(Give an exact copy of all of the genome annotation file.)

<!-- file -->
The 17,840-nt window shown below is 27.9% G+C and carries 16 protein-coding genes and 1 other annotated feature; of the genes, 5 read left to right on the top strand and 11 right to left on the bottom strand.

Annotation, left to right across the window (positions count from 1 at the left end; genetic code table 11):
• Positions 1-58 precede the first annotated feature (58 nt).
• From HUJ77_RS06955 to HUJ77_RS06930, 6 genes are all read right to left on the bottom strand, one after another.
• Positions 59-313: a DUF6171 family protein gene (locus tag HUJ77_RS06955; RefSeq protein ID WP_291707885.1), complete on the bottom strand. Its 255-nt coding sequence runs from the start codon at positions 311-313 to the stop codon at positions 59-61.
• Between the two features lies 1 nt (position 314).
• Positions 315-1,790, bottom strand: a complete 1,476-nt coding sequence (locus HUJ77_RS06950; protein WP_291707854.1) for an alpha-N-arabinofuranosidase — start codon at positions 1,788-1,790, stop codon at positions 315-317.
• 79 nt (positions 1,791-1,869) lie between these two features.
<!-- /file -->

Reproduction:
The 17,840-nt window shown below is 27.9% G+C and carries 16 protein-coding genes and 1 other annotated feature; of the genes, 5 read left to right on the top strand and 11 right to left on the bottom strand.

Annotation, left to right across the window (positions count from 1 at the left end; genetic code table 11):
• Positions 1-58 precede the first annotated feature (58 nt).
• From HUJ77_RS06955 to HUJ77_RS06930, 6 genes are all read right to left on the bottom strand, one after another.
• Positions 59-313: a DUF6171 family protein gene (locus tag HUJ77_RS06955; RefSeq protein ID WP_291707885.1), complete on the bottom strand. Its 255-nt coding sequence runs from the start codon at positions 311-313 to the stop codon at positions 59-61.
• Between the two features lies 1 nt (position 314).
• Positions 315-1,790, bottom strand: a complete 1,476-nt coding sequence (locus HUJ77_RS06950; protein WP_291707854.1) for an alpha-N-arabinofuranosidase — start codon at positions 1,788-1,790, stop codon at positions 315-317.
• 79 nt (positions 1,791-1,869) lie between these two features.